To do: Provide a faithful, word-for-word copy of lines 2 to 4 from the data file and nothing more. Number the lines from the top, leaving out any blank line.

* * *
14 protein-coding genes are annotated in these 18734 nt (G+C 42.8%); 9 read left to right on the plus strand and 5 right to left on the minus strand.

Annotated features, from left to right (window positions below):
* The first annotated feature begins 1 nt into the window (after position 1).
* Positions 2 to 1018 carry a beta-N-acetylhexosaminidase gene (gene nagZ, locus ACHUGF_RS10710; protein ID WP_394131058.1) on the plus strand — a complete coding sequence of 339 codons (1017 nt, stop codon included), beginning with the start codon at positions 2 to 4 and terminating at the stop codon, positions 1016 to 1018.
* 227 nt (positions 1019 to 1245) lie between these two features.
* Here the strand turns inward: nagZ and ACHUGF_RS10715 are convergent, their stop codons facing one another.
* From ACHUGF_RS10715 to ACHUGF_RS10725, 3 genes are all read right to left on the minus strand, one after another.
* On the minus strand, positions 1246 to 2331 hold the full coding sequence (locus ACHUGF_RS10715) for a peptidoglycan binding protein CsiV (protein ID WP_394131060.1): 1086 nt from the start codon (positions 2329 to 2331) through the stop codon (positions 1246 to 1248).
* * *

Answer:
Annotated features, from left to right (window positions below):
* The first annotated feature begins 1 nt into the window (after position 1).
* Positions 2 to 1018 carry a beta-N-acetylhexosaminidase gene (gene nagZ, locus ACHUGF_RS10710; protein ID WP_394131058.1) on the plus strand — a complete coding sequence of 339 codons (1017 nt, stop codon included), beginning with the start codon at positions 2 to 4 and terminating at the stop codon, positions 1016 to 1018.